People in the Basque town of Galdakao, Spain, put their leftovers in the fridge — not just the ones in their homes, but the one on the street, too.
The city of about 30,000 created the country’s first communal refrigerator to help the hungry.
Alvaro Saiz, who used to run a food bank in Galdakao, came up with the idea for the “Solidarity Fridge” during the recession when he saw people going through trash bins looking for food. He figured there had to be a better way for restaurants and even individuals to give away unused food.
He went to the mayor with his plan to put a refrigerator on the street where people could deliver leftovers and the hungry could take what they needed.
“When he came to city hall with this idea, I thought it was both crazy and brilliant!” Mayor Ibon Uribe told NPR. “How could I say no?”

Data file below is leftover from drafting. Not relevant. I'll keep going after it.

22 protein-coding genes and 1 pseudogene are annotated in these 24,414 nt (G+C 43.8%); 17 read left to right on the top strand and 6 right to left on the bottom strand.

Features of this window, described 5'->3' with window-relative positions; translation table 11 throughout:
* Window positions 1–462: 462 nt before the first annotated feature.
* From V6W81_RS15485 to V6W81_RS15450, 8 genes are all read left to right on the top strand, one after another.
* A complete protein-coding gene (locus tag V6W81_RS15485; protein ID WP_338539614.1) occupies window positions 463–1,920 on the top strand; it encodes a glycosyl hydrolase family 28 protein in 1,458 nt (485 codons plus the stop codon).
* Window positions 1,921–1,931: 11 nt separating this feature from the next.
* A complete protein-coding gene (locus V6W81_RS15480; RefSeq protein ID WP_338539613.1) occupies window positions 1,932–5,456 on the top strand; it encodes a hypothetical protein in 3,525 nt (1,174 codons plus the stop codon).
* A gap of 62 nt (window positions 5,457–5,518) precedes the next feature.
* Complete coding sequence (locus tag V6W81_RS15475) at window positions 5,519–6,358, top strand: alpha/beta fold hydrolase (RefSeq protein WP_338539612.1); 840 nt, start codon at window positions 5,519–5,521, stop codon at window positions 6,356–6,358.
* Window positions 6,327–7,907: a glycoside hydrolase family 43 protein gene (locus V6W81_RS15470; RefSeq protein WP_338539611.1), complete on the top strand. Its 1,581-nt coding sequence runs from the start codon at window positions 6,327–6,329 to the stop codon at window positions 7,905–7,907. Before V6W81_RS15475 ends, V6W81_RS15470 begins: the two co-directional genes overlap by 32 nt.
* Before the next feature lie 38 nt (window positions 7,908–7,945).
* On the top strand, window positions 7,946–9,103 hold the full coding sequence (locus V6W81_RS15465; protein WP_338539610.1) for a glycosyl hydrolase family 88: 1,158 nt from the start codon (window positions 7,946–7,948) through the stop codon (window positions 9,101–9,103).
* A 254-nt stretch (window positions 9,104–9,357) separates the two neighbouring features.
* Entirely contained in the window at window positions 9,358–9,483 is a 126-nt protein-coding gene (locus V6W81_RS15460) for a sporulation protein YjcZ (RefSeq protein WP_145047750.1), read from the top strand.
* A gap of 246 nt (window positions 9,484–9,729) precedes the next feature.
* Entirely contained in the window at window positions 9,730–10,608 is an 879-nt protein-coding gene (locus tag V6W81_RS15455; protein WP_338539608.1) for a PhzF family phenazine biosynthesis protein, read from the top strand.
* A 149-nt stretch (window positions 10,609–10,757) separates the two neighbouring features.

It took some legal research and money, but the city finally came up with $5,500 for the project and changed the law to keep the city from being sued if people get sick. No raw meat or eggs are allowed and food has to be thrown out after four days, but people who maintain the Solidarity Fridge says nothing lasts more than a few hours.
Restaurants now put leftover tapas in the fridge and some people actually cook whole meals just to put in it. And schools are organizing field trips to the fridge, to teach young students how to share and not be wasteful.
(READ the full story from NPR) Photo by Akhbaar24 shows fridge for the needy in Saudi Arabia
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